Keila Villegas knows firsthand how urban heat takes a toll. She grew up in Santa Ana and still lives in the densely populated neighborhoods mapped by Agatep.

“I live in an apartment complex with no AC system, and it’s hard to be at your best when you need a fan blasting in your face to stay cool,” says Villegas, water justice director for the Orange County Environmental Justice Educational Fund. “[Keeping cool] becomes somewhat of a marathon when it’s even hot at night.”

Feedback Helps Refine Project

After Agatep’s heat presentation during class, Paterno and Nielsen suggest tweaks to her messaging, but they also praise her presentation.

“I want to do this story for Voice of OC right now,” says Paterno, referencing a local news site to which Chapman journalism students contribute stories.

Later, Agatep would say that the pitch experience “taught me how to make my science more effective by communicating it to the public and to policymakers. I see that if I keep working on a project like this, it has the possibility of going out to people in Orange County.”

She’s also excited to get support for her work from the wider research community. Agatep and class colleagues Ruby Baldwin-Smith ’23 and Holland Hatch recently presented their work to NASA researchers at an ECOSTRESS team meeting.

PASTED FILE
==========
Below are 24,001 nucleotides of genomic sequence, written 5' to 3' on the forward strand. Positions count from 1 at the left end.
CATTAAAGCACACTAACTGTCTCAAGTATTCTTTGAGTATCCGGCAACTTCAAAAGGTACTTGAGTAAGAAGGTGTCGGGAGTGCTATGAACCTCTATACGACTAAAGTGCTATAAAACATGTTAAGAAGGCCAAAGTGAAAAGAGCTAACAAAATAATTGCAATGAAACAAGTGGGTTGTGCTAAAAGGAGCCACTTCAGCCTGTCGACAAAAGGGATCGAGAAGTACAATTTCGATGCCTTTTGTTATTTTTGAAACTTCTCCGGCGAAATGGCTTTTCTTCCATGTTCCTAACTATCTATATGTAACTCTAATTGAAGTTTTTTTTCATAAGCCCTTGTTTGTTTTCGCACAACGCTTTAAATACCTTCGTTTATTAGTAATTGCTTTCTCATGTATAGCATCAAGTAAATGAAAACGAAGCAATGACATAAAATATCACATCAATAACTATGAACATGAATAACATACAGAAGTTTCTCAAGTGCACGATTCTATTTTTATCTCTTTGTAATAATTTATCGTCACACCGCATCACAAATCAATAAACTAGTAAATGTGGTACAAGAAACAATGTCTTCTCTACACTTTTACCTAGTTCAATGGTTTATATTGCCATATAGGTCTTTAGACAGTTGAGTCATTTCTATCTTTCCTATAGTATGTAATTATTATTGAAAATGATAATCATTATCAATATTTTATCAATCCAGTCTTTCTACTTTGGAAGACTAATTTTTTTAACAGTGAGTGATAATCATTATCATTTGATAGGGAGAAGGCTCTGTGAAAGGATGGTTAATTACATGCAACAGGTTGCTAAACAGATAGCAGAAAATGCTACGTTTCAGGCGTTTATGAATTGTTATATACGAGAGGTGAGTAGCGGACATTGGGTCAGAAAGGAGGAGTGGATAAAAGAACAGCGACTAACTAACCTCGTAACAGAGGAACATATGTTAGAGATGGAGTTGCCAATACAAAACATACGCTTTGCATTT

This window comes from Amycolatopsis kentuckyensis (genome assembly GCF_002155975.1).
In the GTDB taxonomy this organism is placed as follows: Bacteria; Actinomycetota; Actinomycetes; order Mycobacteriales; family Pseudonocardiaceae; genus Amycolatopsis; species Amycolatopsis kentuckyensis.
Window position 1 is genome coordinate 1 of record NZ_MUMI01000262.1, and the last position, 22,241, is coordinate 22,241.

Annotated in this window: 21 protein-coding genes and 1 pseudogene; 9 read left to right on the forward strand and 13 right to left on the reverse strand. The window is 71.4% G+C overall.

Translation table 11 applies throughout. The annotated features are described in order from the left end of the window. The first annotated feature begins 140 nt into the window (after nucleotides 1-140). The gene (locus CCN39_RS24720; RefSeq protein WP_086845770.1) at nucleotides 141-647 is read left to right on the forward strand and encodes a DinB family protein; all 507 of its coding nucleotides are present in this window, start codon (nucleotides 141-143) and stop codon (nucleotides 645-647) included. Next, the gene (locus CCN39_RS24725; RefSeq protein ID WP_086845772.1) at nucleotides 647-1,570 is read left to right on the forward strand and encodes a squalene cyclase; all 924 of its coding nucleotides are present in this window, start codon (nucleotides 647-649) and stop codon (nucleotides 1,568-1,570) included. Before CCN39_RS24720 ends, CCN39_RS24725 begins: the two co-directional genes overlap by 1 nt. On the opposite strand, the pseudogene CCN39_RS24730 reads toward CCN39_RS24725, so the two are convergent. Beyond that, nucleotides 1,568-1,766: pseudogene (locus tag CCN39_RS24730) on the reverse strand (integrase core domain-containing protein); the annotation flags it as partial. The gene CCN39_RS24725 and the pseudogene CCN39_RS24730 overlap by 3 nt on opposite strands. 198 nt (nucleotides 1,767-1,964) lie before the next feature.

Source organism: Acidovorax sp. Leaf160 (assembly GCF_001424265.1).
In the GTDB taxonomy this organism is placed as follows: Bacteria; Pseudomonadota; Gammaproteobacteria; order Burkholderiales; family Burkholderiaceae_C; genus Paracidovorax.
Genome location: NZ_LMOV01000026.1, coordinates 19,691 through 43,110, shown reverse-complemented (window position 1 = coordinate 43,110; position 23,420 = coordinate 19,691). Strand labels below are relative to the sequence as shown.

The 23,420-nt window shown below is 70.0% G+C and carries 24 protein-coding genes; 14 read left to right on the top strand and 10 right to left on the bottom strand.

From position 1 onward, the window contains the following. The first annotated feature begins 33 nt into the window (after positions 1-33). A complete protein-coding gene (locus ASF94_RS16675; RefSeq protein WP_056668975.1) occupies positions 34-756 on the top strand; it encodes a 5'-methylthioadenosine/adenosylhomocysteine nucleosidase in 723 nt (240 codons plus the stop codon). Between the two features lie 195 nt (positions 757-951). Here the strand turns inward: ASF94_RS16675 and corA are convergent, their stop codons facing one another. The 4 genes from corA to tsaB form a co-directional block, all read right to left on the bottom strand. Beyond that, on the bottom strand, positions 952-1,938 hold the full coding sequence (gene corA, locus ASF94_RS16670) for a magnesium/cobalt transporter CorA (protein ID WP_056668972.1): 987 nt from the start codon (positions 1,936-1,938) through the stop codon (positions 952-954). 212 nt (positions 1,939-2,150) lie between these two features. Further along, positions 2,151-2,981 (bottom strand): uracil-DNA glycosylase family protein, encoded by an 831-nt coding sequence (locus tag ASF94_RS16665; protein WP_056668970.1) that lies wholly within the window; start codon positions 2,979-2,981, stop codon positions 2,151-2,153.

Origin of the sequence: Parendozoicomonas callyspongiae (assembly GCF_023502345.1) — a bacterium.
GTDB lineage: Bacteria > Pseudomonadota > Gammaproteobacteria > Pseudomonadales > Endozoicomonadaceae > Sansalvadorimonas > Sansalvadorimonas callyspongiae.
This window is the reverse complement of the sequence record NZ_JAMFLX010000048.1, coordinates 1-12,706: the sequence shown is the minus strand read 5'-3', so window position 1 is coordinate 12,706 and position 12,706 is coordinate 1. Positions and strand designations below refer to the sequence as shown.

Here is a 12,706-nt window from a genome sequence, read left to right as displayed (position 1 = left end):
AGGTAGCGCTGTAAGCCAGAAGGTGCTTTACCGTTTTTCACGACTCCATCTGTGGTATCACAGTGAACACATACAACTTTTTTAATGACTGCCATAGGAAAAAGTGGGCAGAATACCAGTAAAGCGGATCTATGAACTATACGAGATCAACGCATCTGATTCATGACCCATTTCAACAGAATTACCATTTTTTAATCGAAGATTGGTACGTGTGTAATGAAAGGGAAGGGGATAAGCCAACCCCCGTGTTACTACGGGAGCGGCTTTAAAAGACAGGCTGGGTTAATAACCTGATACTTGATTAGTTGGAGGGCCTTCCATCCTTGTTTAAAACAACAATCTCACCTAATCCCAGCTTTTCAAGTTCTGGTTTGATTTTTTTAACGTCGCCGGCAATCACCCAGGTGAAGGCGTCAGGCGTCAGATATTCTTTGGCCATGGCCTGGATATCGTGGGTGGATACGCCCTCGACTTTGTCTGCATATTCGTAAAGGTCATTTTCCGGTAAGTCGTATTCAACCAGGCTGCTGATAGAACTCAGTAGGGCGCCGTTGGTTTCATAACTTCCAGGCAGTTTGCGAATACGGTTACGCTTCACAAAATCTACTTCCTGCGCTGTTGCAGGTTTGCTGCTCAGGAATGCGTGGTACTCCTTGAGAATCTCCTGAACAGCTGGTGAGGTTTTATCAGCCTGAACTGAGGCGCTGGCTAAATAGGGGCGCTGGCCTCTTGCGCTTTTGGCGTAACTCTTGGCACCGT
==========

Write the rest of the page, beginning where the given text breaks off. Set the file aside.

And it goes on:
The NASA experience was “nerve wracking,” Agatep admits, but she adds that many attendees approached her afterward to offer ideas for new applications of her research.

“A few months ago, as I was graduating from high school, I would have never thought I would be presenting to a NASA conference or having my work published on their website,” she says.

The Power of Research to Influence Policy

At the local level, Agatep’s project and others developed in the class also resonate with Maya Cheav ’22, a graduate of Chapman’s Environmental Science and Policy Program, who now is land and health director for Orange County Environmental Justice.

The neighborhood data Agatep collected reminds Cheav of a lead contamination project her team is working on in Santa Ana. After a local resident brought the problem to light, community partners helped expand the data set to include about 1,500 soil samples, Cheav says.

Along the way, advocates and policymakers learned that the contamination was disproportionately affecting lower-income neighborhoods and people of color.

“A big map showed the concentrations, and the city started listening to residents,” Cheav says. “That’s the power of research to influence policy.”

Joshua Fisher and Gregory Goldsmith
Joshua Fisher and Gregory Goldsmith.

Back at Chapman, Goldsmith and Fisher are dedicated to seeing their course drive action, not just to address climate change, but to lift underserved communities and underrepresented students. They note that a dozen other universities have committed to creating a course modeled on theirs, and all of those schools are Minority Serving Institutions, including several Historically Black Colleges and Universities.

“The geosciences are the least diverse of all the STEM fields, and we think this project-based learning approach has the potential to improve recruitment and retention of a new generation of diverse geoscientists,” Goldsmith says.

“Many smart people have been working on climate change for a very long time, which begs the question: Where will new and different ideas come from?” Fisher adds. “The answer is from voices that have been historically excluded from participating in STEM.”

Dennis Arp